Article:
Business Leaders Push For More Career And Technical Education In Arizona
The Arizona Board of Education, acting in its capacity as the State Board for Vocational and Technological Education, toured West-MEC’s campus in north Phoenix, where Director C.J. Williams ran through programs ranging from automotive repair to veterinary science.
“We do have real animals that we board on site," he said. "We work with Maricopa County Animal Care and Control and Pinal County Animal Care and Control.”
West-MEC’s programs fall under the umbrella known as career and technical education, or CTE. Typically, high school students spend half a day at a traditional campus and the other half at a campus offering CTE.
“The Baby Boomers in this country are retiring, and we’re not educating and training enough young people to adequately fill the skilled workplace that Arizona needs," Doug Pruitt told board members.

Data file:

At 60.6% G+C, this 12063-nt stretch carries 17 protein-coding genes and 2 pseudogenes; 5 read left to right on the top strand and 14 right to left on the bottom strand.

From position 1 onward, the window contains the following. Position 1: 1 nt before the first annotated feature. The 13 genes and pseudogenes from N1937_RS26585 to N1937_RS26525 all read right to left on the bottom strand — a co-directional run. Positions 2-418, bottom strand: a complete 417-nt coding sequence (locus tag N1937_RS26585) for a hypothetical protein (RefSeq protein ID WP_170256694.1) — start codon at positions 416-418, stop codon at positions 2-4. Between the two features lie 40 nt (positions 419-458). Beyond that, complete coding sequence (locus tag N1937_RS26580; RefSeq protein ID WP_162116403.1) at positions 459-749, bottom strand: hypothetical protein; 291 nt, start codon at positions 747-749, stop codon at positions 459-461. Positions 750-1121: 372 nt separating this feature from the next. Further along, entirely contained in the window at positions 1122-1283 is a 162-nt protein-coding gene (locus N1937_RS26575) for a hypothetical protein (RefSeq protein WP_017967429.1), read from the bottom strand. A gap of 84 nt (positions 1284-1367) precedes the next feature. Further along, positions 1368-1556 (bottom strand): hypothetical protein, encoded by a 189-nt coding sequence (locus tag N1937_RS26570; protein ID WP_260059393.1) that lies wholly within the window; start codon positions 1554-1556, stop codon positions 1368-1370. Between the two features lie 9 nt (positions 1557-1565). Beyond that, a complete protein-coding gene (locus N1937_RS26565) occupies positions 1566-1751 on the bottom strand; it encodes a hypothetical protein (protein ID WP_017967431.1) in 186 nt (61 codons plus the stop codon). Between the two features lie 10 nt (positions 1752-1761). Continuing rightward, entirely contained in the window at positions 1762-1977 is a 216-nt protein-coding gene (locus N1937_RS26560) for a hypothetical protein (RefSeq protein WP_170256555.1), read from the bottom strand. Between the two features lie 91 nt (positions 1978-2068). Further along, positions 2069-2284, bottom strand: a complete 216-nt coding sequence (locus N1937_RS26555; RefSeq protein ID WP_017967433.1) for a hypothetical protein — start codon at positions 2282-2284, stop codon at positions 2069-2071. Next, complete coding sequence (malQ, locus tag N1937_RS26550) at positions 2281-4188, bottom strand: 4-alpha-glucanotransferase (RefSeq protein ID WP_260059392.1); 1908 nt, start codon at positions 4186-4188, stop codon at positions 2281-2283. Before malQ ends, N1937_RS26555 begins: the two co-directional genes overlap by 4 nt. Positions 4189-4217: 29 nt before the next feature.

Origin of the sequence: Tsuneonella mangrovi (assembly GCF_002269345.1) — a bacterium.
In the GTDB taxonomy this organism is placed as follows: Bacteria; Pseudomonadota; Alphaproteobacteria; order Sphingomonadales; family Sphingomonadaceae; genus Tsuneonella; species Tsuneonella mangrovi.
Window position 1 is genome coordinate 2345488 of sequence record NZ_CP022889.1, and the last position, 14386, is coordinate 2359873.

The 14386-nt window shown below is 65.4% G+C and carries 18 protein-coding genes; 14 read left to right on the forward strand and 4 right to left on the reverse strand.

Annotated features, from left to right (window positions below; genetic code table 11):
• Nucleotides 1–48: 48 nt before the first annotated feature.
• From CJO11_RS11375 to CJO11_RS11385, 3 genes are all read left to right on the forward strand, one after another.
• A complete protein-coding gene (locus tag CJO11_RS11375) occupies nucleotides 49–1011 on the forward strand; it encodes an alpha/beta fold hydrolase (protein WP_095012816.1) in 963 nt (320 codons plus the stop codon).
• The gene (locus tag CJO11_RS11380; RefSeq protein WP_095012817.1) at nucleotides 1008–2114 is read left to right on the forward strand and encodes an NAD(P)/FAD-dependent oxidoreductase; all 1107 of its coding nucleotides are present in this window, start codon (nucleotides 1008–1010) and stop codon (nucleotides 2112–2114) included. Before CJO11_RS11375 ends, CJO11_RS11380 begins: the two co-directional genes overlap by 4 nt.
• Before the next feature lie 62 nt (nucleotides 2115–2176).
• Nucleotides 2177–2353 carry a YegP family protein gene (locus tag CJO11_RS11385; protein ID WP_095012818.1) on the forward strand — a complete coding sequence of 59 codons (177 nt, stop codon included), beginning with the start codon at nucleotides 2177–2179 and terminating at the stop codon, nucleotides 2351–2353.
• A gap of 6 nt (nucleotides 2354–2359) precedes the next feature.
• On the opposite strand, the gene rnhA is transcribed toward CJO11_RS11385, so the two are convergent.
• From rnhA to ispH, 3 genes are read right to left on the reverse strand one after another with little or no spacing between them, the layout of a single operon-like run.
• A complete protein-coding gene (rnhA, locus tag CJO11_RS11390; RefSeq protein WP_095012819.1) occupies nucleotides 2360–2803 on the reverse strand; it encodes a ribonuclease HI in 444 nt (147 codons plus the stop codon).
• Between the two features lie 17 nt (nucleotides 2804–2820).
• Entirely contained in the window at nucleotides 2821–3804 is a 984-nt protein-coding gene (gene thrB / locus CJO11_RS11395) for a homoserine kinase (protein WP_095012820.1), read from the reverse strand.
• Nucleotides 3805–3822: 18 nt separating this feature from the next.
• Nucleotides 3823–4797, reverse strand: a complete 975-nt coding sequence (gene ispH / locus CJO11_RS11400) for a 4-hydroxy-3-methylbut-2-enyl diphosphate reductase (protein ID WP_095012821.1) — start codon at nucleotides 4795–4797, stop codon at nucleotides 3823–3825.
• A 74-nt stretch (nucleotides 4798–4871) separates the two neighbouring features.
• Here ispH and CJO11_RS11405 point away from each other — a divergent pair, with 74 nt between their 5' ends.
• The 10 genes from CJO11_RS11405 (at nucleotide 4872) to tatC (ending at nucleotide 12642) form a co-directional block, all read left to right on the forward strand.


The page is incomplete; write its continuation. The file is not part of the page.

Pruitt, the longtime CEO of Sundt Construction in Phoenix, led Monday's presentation and pushed for more career and technical education.
“Our job is to give our kids an opportunity to be economically independent and pursues the American dream," he said.
Pruitt’s group asked the board to approve another option for students to earn a high school diploma. They call it the Arizona Career and College Pathway, a road focused on academics, employment and technical skills. The board is expected to take up the issue next month.